Saudi Arabia, the UAE, Bahrain and Egypt have said that diplomatic and trade sanctions against Qatar will continue after Doha refused to implement changes demanded by them in order for them to ease their blockade.

What does Qatar crisis mean for business in the Gulf

Join today’s live-streamed discussion with the MEED team and have your questions answered this Thursday at 13:00 (GST).

The live-streamed discussion is available exclusively to MEED subscribers and will examine the impact of the blockade on business in Qatar. It will consider the possible next steps in the dispute and what the consequences for the region might be. And it will discuss what approach businesses should adopt in response to the crisis.

Take part in a live-streamed discussion with the MEED team and have your questions answered this Thursday at 13:00 (GST).

MEED Live panellists:

  • · MEED Editorial Director Richard Thompson
  • · MEED Projects Director of Content & Analysis Ed James
  • · MEED Power & Water Editor Andrew Roscoe

Speaking after a meeting of foreign ministers in Cairo on 6 July, Egypt’s foreign minister Sameh Shoukry said Doha’s response was “negative and lacked any content”.

The four states along with several other Arab governments cut diplomatic and transport ties with Qatar on 5 June, accusing it of supporting terrorism and calling for a change in its foreign policy.

On 22 June, they issued a list of 13 demands that they said Doha must comply with in order for them to lift their blockade and gave Doha until 3 July to comply.

The demands included ending support for the Muslim Brotherhood, cutting ties with Iran and closing state-owned TV broadcaster Al-Jazeera.

The deadline was subsequently extended by 48 hours on 3 July after Qatar sent its formal response to Kuwaiti mediators.

Following the meeting in Cairo held to consider Doha’s respose, a joint statement announced that existing sanctions would remain in place.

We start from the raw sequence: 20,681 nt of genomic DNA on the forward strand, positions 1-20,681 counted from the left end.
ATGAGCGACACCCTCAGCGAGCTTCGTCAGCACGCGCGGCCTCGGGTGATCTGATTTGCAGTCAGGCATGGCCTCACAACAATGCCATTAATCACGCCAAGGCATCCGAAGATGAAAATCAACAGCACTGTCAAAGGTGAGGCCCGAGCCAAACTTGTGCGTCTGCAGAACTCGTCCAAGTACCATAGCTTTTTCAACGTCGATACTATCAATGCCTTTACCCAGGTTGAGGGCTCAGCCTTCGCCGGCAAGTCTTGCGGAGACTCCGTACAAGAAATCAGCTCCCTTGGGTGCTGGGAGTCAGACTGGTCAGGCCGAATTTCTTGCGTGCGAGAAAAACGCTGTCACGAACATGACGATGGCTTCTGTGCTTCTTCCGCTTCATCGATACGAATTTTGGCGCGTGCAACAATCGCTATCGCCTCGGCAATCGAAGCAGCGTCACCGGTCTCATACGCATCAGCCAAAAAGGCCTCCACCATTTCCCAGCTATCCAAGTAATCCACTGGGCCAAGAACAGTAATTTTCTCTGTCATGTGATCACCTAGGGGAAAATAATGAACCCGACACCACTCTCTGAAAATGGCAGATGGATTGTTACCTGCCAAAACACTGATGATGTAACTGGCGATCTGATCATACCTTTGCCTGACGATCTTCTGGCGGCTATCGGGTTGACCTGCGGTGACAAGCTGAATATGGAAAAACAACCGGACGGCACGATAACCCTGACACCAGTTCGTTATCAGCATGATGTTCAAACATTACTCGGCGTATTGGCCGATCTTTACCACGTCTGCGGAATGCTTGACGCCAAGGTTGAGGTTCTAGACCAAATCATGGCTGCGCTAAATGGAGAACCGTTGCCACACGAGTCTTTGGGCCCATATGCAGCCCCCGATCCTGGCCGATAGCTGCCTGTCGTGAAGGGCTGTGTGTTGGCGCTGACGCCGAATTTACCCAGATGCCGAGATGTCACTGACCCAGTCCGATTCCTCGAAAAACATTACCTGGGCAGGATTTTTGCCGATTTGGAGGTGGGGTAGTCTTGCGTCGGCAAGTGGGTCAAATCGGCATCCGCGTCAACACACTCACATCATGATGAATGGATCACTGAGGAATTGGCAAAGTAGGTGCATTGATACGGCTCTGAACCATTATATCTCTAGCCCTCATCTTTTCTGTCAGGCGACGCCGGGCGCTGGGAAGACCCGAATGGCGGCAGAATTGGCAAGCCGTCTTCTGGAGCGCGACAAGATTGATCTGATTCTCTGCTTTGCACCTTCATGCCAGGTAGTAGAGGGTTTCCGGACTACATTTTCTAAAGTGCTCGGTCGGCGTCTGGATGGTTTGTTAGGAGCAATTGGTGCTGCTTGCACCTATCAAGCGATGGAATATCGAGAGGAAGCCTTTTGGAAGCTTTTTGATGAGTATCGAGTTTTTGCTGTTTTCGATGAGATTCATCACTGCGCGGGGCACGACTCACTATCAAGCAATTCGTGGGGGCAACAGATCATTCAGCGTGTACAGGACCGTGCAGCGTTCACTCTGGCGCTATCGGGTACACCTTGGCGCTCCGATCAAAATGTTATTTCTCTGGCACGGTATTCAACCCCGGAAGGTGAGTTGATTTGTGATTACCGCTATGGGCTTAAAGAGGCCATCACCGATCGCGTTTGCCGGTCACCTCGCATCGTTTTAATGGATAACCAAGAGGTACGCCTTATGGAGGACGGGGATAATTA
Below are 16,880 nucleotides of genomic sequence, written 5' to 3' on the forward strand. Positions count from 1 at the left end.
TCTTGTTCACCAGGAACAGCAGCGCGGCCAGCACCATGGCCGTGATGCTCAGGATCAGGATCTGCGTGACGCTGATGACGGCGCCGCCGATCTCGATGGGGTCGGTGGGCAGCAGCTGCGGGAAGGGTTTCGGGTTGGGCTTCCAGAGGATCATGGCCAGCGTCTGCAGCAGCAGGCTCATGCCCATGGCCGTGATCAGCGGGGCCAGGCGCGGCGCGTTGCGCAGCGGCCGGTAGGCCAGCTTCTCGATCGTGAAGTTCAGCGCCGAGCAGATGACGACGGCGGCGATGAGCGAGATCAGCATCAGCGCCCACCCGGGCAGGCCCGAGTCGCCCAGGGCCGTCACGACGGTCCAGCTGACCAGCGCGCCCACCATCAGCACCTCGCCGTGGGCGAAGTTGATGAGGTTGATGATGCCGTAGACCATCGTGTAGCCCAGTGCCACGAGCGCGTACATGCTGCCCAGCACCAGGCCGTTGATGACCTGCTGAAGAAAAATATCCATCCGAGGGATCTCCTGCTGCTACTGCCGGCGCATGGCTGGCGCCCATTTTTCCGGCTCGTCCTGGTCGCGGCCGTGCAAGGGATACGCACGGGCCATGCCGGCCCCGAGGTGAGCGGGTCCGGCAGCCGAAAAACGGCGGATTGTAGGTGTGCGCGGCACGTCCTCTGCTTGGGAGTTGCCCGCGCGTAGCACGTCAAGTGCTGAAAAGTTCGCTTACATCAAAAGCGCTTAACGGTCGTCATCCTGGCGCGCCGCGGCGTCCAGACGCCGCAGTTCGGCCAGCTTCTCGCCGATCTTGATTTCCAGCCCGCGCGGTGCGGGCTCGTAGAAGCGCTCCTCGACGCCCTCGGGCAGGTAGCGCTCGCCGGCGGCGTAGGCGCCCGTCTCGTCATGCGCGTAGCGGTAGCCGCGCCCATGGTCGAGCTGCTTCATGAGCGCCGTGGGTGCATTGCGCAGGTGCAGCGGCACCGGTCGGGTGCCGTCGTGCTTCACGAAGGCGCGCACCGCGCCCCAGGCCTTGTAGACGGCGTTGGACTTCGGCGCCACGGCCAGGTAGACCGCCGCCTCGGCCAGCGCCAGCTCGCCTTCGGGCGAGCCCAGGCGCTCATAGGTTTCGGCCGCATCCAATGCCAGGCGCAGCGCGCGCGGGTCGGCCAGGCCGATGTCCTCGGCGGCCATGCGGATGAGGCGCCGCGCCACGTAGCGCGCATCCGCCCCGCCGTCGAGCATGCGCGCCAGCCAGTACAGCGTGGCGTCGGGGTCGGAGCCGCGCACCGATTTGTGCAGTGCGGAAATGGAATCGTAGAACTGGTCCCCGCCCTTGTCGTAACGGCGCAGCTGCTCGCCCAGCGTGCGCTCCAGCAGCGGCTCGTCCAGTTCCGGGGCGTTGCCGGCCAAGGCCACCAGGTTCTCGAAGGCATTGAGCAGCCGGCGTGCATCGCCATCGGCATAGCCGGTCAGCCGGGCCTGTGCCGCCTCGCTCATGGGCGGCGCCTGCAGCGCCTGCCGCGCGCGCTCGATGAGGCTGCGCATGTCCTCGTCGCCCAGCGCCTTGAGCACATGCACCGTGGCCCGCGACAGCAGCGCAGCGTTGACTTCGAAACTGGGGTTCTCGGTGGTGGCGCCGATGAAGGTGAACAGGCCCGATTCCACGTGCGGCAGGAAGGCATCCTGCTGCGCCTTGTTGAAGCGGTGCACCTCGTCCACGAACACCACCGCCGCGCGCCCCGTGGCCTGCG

Saudi Arabia’s Foreign Minister Adel bin Ahmed al-Jubeir said further steps would be taken against Qatar at the appropriate time, and would be in line with international law.

However, the quartet held back from an immediate escalation of the dispute by not imposing extra sanctions or expel Qatar from the GCC.

The statement said that Doha lacked “understanding of the seriousness and gravity of the situation.”

Speaking in London before the four ministers’ statement, the Qatari Foreign Minister Sheikh Mohammed bin Abdulrahman al-Thani said that Doha was the victim of aggression by its GCC neigbours, who resented Qatar’s independent and liberal approach, and asserted his country’s sovereign right to set its own foreign policy.

He described the cutting of ties with his country as “a siege that is a clear aggression and an insult”.

Following the foreign ministers’ meeting in Cairo, the quartet of blockading countries appear to be poised to implement further sanctions that could force other countries and companies to have to choose between doing business with them, or with Qatar.